3 Immortals – Day 6
A massive adventure like the one we were currently undertaking prevented us from staying in one location for too long. With that in mind we said our goodbyes to Hualien and continued South along the shores. We stopped briefly at the Hualien Visitor center in order to send off a post card and snap some photos of the local fish in a a pond. Continuing South we once again made a quick stop at a maker for the Tropic of Cancer. This is the dividing line between temperate and tropical zones, and we’re about to spend more time in the tropics!
The rain had been pouring down off and on, and we were hoping that we wouldn’t encounter rain during our next stop to meet the 3 Immortals. In order to meet these 3 we were required to cross the Eight Arches Bridge, which is quite literally named, if I do say so myself. With the winds buffeting us and the rain pouring down off and on, we braved the weather to see what lay ahead of us. Before we crossed the bridge we decided to check out the pebble beach and found that like the bridge, this beach was quite aptly named. Remarkably we spotted some rocks that had hidden shades of green in them, which added nicely to the color of the beach itself. With the rain suddenly dropping down hard on us, we sought shelter behind some large volcanic rocks to wait out the worst of the rain.
Once the rain subsided a little, we pressed onward through the path to the bridge. Along the way we spotted some large cherimoya/pineapple type fruits, though we had no idea what they were. Also, an extremely large spider. GROSS! Sanxiantai Island here we come! When we got into clear view of the bridge I counted the arches to be sure. Yup! 8 arches! This is the right bridge. Under the bridge, clear water crashed along the rocks. As we crested each arch, I could see in the distance the 3 immortals, carved from volcanic rock. We began to imagine in our minds a certain scene in a certain Star Wars film; it very much felt like those green-laced mountains surrounded by water.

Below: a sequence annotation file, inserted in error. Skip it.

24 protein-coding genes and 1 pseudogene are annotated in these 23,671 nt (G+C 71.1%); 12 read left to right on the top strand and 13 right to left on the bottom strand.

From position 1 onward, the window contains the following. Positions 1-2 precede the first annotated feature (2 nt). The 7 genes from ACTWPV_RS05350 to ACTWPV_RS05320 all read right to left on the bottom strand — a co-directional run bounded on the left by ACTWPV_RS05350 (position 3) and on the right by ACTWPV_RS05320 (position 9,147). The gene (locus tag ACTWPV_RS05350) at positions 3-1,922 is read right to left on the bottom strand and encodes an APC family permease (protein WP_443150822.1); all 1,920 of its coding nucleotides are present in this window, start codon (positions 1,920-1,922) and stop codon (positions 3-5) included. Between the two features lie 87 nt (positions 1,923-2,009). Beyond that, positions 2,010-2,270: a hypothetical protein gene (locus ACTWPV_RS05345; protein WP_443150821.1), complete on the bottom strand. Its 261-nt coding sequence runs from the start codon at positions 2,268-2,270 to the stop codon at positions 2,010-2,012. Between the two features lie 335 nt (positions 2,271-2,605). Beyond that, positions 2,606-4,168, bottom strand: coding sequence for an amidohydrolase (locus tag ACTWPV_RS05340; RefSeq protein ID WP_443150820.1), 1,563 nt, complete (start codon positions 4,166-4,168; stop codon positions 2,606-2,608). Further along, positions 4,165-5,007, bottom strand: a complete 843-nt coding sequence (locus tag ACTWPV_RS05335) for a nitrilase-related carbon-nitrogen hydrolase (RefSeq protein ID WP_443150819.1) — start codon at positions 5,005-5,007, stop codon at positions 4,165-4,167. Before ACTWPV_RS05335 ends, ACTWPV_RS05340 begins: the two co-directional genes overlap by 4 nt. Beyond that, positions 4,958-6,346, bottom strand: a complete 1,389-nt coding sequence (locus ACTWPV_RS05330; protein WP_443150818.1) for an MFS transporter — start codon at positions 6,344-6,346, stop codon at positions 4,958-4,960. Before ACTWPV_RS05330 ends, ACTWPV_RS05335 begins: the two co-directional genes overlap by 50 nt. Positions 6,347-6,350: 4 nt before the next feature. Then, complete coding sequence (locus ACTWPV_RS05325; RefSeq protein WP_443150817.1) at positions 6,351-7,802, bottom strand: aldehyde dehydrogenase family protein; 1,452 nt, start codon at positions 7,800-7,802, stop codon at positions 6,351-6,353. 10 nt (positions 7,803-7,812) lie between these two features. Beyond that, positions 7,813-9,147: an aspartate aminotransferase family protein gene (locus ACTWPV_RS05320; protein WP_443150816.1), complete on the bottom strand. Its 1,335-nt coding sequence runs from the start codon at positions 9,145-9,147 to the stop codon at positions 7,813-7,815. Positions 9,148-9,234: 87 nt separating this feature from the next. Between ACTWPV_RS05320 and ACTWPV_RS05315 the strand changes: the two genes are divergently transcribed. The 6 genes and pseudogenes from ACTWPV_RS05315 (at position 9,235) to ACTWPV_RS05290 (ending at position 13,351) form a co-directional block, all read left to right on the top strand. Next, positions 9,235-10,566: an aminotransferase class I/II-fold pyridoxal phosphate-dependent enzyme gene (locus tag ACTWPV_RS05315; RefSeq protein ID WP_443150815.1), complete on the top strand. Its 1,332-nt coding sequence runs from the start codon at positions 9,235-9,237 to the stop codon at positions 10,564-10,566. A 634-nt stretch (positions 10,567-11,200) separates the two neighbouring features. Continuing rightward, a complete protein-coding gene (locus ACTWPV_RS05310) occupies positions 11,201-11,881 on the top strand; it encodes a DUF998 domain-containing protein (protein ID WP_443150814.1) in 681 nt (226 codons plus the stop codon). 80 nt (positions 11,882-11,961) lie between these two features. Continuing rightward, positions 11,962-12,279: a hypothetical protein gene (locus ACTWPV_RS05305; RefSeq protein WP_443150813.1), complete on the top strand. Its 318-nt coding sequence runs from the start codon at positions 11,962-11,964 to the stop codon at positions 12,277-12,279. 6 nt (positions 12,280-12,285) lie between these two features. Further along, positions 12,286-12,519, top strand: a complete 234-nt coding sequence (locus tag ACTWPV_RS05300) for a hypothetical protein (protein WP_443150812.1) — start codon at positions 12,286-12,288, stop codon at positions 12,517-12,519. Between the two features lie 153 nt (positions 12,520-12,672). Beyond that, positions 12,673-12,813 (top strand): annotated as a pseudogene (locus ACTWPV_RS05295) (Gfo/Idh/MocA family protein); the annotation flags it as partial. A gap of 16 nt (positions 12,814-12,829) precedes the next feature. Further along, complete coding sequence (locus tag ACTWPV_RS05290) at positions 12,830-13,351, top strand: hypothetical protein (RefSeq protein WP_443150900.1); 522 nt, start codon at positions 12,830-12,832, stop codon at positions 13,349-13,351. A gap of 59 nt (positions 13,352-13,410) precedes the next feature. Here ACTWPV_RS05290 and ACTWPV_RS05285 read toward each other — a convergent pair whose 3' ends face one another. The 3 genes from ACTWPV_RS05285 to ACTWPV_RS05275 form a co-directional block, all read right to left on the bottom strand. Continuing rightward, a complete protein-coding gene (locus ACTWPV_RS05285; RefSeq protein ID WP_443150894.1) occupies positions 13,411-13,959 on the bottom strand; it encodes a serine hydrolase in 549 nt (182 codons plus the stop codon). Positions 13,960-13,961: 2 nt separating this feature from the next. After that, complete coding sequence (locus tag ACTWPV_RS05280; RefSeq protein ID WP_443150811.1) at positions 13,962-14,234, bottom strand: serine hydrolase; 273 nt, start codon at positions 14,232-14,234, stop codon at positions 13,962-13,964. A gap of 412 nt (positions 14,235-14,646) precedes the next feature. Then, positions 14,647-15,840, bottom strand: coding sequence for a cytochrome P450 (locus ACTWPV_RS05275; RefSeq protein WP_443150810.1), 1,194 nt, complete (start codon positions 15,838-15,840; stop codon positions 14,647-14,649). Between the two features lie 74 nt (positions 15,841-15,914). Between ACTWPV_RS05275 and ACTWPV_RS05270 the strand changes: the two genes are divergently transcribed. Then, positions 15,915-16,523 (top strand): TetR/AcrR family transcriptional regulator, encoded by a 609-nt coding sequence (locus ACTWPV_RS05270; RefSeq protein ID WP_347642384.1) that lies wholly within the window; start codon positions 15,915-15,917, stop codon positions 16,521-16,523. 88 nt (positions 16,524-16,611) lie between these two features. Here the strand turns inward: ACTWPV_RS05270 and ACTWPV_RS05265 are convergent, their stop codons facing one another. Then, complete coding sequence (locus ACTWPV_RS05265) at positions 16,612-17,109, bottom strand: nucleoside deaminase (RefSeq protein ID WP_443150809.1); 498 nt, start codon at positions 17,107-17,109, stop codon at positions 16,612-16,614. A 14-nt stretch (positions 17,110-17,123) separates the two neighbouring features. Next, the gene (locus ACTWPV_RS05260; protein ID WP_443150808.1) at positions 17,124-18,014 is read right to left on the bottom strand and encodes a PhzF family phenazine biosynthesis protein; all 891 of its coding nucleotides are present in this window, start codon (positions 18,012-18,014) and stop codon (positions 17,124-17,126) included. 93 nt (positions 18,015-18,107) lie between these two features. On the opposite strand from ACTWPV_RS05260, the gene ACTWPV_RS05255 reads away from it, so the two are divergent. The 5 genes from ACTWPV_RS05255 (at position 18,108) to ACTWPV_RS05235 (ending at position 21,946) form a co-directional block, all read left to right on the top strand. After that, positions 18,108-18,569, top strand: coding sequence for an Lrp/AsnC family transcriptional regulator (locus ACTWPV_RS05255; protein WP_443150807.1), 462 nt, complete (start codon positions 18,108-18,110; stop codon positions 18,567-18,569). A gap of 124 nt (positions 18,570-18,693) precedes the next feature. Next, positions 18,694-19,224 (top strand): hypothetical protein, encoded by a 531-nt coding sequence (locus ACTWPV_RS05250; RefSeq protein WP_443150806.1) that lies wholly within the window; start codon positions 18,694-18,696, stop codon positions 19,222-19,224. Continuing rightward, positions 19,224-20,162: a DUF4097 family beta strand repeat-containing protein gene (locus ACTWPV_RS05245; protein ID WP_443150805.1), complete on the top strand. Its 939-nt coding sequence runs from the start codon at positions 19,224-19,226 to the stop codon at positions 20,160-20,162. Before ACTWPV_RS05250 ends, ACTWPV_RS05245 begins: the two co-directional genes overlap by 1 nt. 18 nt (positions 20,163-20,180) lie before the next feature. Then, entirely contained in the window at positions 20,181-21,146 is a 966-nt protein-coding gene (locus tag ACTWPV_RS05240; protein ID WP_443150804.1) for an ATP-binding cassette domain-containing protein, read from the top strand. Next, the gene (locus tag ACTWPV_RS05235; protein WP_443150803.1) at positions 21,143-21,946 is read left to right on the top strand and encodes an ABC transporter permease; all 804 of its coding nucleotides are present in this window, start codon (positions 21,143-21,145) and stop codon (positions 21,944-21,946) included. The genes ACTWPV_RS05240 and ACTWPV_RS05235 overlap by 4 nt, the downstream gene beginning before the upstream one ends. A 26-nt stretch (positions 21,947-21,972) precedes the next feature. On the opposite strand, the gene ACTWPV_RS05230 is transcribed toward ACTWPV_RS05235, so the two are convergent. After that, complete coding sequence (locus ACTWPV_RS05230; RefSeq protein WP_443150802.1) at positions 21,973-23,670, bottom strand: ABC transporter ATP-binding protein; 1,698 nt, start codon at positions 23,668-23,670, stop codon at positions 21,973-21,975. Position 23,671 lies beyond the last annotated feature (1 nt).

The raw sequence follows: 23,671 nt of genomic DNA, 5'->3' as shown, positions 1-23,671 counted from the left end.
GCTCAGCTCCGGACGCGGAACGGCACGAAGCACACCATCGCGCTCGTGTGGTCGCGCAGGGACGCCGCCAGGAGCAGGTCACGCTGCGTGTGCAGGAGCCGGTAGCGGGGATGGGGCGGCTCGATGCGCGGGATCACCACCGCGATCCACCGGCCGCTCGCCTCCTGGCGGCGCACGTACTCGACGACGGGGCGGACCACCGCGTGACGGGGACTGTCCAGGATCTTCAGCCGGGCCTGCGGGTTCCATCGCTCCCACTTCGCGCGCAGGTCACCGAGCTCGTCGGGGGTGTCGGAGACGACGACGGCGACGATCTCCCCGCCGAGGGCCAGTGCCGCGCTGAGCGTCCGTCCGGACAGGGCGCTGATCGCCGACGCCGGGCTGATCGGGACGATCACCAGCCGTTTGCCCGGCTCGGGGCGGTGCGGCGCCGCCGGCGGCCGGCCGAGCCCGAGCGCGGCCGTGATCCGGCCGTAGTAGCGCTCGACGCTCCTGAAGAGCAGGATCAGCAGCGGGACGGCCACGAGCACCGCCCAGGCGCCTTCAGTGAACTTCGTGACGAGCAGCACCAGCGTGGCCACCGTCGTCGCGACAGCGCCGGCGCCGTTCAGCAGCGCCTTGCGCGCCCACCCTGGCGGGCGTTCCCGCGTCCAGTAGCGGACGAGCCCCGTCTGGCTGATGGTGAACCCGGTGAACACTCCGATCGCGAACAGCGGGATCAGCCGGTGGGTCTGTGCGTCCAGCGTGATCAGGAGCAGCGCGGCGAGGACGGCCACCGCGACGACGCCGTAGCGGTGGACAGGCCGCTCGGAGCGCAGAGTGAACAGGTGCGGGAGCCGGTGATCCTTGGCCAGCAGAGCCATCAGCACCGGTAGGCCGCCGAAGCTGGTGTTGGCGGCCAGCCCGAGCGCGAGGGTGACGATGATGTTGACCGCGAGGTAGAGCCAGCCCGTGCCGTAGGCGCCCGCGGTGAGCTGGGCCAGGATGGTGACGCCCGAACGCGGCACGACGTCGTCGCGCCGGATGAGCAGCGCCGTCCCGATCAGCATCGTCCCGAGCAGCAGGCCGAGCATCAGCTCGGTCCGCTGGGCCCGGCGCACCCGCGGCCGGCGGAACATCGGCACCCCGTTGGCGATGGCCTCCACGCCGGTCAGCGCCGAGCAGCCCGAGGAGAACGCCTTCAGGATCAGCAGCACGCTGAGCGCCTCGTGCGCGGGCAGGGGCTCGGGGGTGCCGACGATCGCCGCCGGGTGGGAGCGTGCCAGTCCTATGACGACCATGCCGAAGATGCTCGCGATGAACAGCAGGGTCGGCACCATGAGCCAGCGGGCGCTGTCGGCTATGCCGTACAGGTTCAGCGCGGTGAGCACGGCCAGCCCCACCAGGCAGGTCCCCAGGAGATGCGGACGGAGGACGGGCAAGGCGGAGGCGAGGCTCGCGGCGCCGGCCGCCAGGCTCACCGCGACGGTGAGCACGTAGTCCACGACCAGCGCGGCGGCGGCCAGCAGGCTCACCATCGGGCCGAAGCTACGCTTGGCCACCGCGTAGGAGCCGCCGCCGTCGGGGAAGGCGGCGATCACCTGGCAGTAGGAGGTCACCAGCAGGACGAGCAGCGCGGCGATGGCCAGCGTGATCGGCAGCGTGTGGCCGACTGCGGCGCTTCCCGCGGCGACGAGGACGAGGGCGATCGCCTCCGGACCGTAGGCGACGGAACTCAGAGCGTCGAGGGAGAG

Securing our way to the other end we began walking around the rocks. There were a myriad of small openings that led out into the ocean, with mini-lagoons/coves which I imagined normally would be filled with water. We walked around the treacherous rocks, noting the oddly placed life preservers and spotted locals fishing off the edge of the rocks. Climbing our way to the top we discovered the lighthouse which was the modern guardian of the area. I began looking for Luke.
We made our way back down the winding stairs and rock, passing by a rope ladder setup for the fishermen off in the distance. After enduring the wind, rain, and immortals, we knew it was time to press onward.
Our brief stop here was the Water Running Up area. Not much to mention here, except water flowing uphill. WHAT!?
Another natural phenomena was on our list to view: Xiaoyeliu. Apparently named because of landscape similar to Yehliu on the North Shore, these rocks were uniquely eroded to create some interesting shapes. The rocks themselves had this warped, organic appearance and seemed to be a type of sandstone.
Other rocks created segmented patterns that looked like the patterns that dry lake beds made in the desert.
Now that we had our fill of rocks it was time to finish up our day. Our drive took us into Kenting National Park.